CFO magazine has a new finance blog called Dealbreaker.
The Federal Reserve Bank of Chicago has several Blogs.
A new Aplia economic news blog specifically designed for econ students.
Barron's gives the Kirk Report blog a terrific review (if no Barron's go here)

With planting season nearly upon us, its important to remember that a varmint will never quit -- ever. They're like the Viet Cong -- Varmint Cong. So you have to fall back on

superior intelligence and superior firepower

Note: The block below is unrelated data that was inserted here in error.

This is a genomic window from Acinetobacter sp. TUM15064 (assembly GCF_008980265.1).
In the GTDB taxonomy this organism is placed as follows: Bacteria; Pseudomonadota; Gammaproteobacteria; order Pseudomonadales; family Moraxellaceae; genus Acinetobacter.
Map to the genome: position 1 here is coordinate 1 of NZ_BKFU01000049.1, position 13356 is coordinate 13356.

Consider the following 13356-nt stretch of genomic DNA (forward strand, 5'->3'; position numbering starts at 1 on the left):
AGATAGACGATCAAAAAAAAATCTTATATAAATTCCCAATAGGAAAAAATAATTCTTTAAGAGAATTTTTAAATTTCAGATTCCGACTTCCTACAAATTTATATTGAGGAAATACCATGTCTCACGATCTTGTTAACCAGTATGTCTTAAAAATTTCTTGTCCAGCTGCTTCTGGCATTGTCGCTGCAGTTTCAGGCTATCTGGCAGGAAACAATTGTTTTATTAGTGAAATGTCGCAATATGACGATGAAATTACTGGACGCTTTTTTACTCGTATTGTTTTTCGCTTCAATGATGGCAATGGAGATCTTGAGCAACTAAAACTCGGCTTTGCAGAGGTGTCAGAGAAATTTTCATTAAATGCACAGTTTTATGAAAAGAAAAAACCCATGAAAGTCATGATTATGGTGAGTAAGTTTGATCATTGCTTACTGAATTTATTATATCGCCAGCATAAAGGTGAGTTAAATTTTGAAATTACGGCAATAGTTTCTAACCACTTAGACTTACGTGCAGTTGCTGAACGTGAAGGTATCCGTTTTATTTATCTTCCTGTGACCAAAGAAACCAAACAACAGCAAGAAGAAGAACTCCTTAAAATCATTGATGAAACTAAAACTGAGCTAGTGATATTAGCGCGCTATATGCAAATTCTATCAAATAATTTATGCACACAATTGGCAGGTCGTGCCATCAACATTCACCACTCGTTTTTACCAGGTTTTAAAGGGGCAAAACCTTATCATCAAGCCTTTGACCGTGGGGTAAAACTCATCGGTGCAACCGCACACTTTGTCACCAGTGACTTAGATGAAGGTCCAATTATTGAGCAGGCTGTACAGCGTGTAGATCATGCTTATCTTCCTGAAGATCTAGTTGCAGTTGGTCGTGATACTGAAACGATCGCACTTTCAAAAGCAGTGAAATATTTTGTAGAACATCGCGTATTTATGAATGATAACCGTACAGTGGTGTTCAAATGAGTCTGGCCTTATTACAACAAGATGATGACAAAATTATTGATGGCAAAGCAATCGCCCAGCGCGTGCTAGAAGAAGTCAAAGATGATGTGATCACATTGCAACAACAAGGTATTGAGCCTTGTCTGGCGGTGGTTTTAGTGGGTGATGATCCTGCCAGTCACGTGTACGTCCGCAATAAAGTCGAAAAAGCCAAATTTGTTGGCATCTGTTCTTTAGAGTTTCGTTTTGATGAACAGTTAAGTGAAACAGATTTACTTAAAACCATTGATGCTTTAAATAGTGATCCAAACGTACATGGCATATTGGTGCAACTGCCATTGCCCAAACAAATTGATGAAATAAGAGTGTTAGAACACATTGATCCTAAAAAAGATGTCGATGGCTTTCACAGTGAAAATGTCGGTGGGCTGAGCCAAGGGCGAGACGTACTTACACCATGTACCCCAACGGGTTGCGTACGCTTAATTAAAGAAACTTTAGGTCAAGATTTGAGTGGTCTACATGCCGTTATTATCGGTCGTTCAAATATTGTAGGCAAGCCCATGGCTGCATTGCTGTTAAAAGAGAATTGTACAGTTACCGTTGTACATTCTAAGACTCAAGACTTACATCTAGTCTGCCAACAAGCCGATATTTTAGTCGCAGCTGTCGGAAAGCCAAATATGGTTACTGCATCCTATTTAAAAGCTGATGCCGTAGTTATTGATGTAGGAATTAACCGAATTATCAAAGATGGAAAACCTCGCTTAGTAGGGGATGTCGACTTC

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Barry Ritholtz is the chief market strategist for Ritholtz Research, an independent institutional research firm, specializing in the analysis of macroeconomic trends and the capital markets. The firm's variant perspectives are applied to the fixed income, equity and commodity markets, both domestically and internationally. Other areas of research coverage also include consumer, real estate, geopolitics, technology and digital media. Ritholtz is also president of Ritholtz Capital Partners (RCP), a New York based hedge fund. RCP is driven by the analysis performed by Ritholtz Research. Ritholtz appreciates your feedback;